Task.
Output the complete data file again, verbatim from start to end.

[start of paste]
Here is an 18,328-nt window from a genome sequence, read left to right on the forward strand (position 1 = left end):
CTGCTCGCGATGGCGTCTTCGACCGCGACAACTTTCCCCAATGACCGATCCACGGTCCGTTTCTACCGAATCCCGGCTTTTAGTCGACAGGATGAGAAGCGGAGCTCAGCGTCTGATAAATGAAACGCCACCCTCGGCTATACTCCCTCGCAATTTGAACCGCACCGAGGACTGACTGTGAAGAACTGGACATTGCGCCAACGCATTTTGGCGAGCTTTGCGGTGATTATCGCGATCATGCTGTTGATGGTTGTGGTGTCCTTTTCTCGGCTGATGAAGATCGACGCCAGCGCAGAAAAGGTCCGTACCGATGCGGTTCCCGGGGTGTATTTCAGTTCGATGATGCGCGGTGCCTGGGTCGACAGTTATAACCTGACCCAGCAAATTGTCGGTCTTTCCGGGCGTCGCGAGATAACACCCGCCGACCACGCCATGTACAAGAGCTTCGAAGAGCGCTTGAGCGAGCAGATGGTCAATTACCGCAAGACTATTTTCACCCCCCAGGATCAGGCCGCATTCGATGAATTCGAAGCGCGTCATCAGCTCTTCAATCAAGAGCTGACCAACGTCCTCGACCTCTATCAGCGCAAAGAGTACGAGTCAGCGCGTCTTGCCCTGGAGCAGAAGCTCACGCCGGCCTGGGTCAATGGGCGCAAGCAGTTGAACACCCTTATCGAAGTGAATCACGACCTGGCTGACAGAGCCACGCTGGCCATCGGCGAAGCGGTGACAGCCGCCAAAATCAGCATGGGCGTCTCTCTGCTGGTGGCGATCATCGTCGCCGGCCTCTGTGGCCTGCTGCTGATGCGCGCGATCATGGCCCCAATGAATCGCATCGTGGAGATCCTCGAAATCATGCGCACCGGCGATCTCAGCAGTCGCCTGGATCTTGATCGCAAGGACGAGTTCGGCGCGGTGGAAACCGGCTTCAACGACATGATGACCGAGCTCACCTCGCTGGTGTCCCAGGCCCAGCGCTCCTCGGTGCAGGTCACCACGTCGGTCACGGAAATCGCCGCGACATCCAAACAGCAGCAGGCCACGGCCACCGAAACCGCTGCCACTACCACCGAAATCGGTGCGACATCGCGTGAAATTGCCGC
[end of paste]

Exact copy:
Here is an 18,328-nt window from a genome sequence, read left to right on the forward strand (position 1 = left end):
CTGCTCGCGATGGCGTCTTCGACCGCGACAACTTTCCCCAATGACCGATCCACGGTCCGTTTCTACCGAATCCCGGCTTTTAGTCGACAGGATGAGAAGCGGAGCTCAGCGTCTGATAAATGAAACGCCACCCTCGGCTATACTCCCTCGCAATTTGAACCGCACCGAGGACTGACTGTGAAGAACTGGACATTGCGCCAACGCATTTTGGCGAGCTTTGCGGTGATTATCGCGATCATGCTGTTGATGGTTGTGGTGTCCTTTTCTCGGCTGATGAAGATCGACGCCAGCGCAGAAAAGGTCCGTACCGATGCGGTTCCCGGGGTGTATTTCAGTTCGATGATGCGCGGTGCCTGGGTCGACAGTTATAACCTGACCCAGCAAATTGTCGGTCTTTCCGGGCGTCGCGAGATAACACCCGCCGACCACGCCATGTACAAGAGCTTCGAAGAGCGCTTGAGCGAGCAGATGGTCAATTACCGCAAGACTATTTTCACCCCCCAGGATCAGGCCGCATTCGATGAATTCGAAGCGCGTCATCAGCTCTTCAATCAAGAGCTGACCAACGTCCTCGACCTCTATCAGCGCAAAGAGTACGAGTCAGCGCGTCTTGCCCTGGAGCAGAAGCTCACGCCGGCCTGGGTCAATGGGCGCAAGCAGTTGAACACCCTTATCGAAGTGAATCACGACCTGGCTGACAGAGCCACGCTGGCCATCGGCGAAGCGGTGACAGCCGCCAAAATCAGCATGGGCGTCTCTCTGCTGGTGGCGATCATCGTCGCCGGCCTCTGTGGCCTGCTGCTGATGCGCGCGATCATGGCCCCAATGAATCGCATCGTGGAGATCCTCGAAATCATGCGCACCGGCGATCTCAGCAGTCGCCTGGATCTTGATCGCAAGGACGAGTTCGGCGCGGTGGAAACCGGCTTCAACGACATGATGACCGAGCTCACCTCGCTGGTGTCCCAGGCCCAGCGCTCCTCGGTGCAGGTCACCACGTCGGTCACGGAAATCGCCGCGACATCCAAACAGCAGCAGGCCACGGCCACCGAAACCGCTGCCACTACCACCGAAATCGGTGCGACATCGCGTGAAATTGCCGC